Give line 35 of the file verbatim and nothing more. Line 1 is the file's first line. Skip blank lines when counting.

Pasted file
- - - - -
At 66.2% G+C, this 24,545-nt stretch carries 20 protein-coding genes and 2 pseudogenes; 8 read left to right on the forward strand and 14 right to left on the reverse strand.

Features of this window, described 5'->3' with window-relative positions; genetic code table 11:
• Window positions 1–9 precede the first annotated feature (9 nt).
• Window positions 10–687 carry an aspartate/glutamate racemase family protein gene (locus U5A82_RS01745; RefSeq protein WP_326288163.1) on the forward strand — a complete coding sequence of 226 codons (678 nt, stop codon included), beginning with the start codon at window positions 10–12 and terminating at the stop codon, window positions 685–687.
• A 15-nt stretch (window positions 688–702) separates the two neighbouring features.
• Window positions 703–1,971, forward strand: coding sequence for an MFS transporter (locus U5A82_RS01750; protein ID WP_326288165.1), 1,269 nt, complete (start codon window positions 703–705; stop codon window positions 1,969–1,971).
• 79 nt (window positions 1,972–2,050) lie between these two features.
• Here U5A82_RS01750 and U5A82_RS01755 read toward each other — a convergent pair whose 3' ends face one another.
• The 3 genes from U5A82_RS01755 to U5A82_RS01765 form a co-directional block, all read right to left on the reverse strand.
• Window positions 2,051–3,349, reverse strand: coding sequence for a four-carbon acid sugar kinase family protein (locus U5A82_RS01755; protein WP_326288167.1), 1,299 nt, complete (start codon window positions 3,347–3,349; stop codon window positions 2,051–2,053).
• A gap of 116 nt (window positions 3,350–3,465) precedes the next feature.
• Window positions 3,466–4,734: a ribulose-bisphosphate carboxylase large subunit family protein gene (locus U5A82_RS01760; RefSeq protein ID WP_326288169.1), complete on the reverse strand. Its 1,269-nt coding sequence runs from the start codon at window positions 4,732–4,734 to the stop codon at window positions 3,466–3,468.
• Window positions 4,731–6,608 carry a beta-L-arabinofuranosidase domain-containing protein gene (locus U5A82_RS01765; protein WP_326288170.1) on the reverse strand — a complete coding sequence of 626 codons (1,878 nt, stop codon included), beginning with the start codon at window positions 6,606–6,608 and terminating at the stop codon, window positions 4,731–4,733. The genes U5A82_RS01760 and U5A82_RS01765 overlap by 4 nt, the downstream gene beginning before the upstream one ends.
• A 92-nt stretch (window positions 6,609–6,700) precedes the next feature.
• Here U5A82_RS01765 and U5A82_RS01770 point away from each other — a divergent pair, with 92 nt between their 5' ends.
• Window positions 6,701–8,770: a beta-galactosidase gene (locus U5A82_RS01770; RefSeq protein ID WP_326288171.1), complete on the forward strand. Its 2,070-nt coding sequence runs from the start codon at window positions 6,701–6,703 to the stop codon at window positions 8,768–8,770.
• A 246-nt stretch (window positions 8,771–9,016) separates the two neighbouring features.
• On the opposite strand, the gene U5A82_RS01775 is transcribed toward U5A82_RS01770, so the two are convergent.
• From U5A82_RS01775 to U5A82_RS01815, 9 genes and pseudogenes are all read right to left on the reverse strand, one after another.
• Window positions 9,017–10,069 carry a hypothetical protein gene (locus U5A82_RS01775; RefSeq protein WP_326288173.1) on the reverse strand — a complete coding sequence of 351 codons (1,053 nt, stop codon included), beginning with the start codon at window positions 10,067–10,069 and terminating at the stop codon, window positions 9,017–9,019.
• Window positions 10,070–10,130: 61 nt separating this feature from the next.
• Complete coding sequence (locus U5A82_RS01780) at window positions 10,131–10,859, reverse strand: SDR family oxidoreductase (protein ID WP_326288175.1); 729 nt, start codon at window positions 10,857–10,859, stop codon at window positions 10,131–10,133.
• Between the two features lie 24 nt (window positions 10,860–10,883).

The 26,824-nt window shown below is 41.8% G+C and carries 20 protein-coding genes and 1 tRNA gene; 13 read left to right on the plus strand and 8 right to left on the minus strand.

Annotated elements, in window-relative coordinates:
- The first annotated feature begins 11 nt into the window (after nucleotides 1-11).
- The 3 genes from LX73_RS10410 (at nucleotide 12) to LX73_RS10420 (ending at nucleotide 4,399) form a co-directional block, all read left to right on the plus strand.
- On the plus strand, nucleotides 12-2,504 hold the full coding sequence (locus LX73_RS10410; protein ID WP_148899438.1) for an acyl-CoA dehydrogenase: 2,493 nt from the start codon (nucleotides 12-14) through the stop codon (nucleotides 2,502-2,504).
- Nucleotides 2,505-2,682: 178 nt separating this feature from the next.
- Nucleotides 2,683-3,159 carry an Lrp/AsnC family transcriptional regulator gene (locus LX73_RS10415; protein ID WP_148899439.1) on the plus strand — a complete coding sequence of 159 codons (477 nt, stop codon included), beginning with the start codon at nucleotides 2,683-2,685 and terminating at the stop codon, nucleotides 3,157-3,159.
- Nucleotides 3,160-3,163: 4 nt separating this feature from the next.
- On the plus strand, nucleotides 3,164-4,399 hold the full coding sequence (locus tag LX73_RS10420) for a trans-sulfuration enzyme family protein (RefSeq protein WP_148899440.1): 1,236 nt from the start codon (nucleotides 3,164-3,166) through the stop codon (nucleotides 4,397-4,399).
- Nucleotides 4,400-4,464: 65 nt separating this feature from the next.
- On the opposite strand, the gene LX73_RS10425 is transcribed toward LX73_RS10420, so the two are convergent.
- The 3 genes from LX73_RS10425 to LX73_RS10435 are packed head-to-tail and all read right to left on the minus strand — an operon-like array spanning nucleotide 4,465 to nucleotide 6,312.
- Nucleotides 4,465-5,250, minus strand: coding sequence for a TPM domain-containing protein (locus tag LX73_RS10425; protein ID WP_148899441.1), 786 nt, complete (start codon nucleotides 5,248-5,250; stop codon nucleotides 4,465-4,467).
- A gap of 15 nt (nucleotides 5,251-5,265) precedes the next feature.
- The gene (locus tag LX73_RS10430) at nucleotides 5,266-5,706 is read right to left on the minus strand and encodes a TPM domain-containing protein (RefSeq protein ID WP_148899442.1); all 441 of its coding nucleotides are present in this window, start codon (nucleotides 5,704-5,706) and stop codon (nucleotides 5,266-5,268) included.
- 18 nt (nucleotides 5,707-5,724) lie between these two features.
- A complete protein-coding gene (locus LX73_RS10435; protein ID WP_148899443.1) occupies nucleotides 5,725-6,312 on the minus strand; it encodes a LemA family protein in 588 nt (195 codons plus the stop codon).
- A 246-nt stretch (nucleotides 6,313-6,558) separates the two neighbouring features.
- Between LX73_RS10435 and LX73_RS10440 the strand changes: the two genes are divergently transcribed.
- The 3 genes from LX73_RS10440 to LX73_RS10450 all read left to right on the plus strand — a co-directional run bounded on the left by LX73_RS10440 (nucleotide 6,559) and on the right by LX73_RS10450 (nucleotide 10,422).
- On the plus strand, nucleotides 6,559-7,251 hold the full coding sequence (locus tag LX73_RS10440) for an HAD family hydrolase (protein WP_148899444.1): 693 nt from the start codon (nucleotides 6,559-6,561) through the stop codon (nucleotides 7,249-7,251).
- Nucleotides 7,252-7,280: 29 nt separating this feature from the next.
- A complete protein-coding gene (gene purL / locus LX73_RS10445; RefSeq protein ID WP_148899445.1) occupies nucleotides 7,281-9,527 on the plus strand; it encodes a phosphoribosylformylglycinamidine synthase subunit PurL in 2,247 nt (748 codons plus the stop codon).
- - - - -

- The 3 genes from LX73_RS10425 to LX73_RS10435 are packed head-to-tail and all read right to left on the minus strand — an operon-like array spanning nucleotide 4,465 to nucleotide 6,312.